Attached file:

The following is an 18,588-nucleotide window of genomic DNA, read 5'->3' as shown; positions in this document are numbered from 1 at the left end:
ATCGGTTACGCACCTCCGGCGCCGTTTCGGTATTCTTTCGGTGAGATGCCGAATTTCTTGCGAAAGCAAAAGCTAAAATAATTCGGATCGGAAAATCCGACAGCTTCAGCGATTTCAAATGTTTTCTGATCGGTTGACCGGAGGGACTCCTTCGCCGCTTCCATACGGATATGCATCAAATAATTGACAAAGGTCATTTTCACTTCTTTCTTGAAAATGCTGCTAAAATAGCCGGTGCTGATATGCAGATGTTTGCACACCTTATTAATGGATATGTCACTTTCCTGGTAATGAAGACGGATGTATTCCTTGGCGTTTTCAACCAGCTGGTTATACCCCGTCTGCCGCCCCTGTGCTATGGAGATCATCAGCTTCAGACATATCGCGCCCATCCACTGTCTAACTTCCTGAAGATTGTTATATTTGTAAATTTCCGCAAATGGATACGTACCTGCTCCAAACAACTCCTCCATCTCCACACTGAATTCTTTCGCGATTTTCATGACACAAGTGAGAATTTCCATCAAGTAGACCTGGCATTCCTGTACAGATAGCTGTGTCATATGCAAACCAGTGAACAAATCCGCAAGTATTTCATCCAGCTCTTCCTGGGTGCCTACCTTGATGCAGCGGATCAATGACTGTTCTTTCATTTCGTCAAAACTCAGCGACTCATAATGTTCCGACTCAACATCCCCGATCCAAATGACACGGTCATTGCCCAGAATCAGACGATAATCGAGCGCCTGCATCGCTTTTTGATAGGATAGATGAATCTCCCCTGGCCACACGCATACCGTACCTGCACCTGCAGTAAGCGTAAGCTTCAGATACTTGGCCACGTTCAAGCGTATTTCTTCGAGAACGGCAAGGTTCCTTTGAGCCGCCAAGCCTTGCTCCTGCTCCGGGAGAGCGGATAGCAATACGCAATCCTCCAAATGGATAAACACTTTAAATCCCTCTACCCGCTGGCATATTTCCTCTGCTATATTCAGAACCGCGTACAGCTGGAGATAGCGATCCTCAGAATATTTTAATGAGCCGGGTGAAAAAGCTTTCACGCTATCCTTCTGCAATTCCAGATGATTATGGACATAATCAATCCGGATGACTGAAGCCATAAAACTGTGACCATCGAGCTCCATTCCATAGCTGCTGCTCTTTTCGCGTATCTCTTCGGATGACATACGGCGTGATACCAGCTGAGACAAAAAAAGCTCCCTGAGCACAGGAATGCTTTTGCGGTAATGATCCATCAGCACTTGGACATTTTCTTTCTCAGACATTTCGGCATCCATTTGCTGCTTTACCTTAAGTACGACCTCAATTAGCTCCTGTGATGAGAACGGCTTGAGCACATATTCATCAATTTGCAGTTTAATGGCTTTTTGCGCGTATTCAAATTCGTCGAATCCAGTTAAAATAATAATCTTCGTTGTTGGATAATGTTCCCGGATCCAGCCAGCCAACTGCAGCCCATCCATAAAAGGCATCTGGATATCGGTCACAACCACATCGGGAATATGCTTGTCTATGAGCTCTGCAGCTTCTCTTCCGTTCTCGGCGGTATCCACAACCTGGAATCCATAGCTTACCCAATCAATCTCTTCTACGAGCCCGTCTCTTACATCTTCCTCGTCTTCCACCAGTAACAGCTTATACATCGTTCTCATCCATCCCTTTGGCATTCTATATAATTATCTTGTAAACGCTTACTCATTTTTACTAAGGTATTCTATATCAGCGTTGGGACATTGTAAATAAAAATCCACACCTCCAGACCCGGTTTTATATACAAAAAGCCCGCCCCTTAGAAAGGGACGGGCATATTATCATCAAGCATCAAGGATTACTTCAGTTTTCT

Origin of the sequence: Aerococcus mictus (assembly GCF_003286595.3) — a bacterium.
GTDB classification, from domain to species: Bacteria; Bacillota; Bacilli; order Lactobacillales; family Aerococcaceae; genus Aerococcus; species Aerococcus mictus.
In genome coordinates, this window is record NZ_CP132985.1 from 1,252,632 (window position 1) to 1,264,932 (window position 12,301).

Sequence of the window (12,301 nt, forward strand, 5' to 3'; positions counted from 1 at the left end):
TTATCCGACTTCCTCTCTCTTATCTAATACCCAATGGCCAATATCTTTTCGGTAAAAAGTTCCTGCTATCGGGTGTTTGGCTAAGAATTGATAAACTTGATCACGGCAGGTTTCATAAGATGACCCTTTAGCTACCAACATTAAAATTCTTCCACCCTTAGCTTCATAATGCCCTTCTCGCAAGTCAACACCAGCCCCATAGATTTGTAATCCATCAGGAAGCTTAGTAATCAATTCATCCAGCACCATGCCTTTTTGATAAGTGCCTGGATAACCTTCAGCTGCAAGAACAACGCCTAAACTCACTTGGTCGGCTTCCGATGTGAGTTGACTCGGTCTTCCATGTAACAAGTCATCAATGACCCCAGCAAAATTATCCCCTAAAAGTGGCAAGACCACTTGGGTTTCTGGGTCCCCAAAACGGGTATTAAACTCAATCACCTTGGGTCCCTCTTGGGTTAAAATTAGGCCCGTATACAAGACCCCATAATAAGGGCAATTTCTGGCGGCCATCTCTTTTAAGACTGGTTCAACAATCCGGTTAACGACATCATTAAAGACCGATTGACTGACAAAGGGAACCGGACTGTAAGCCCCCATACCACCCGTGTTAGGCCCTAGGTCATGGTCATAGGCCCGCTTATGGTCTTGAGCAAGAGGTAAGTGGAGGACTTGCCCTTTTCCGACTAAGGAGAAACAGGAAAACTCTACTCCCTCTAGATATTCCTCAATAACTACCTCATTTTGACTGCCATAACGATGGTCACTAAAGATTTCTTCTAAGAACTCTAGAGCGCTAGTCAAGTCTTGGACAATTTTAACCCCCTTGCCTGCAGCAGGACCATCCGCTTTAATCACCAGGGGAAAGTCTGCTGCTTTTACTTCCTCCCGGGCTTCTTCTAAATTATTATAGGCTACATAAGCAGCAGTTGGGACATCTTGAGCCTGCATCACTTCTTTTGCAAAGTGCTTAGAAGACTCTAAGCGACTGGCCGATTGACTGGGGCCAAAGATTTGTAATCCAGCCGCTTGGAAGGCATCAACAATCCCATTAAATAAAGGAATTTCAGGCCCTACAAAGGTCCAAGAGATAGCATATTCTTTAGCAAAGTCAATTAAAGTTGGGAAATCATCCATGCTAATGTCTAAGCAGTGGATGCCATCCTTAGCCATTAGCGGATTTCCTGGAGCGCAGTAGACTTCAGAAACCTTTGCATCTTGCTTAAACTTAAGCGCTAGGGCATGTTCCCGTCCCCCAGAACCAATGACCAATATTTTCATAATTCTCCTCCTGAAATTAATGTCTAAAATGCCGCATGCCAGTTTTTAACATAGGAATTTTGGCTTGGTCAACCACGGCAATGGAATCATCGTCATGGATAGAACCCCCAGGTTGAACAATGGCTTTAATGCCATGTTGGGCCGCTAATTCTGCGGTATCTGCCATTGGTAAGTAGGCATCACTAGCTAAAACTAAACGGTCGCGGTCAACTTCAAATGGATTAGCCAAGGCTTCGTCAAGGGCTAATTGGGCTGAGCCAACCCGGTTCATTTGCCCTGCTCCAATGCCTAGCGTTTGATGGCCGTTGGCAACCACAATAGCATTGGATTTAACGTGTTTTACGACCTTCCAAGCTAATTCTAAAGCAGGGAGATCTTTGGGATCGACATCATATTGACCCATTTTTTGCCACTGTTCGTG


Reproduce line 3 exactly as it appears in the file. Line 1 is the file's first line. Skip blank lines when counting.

Origin of the sequence: Aerococcus mictus (assembly GCF_003286595.3) — a bacterium.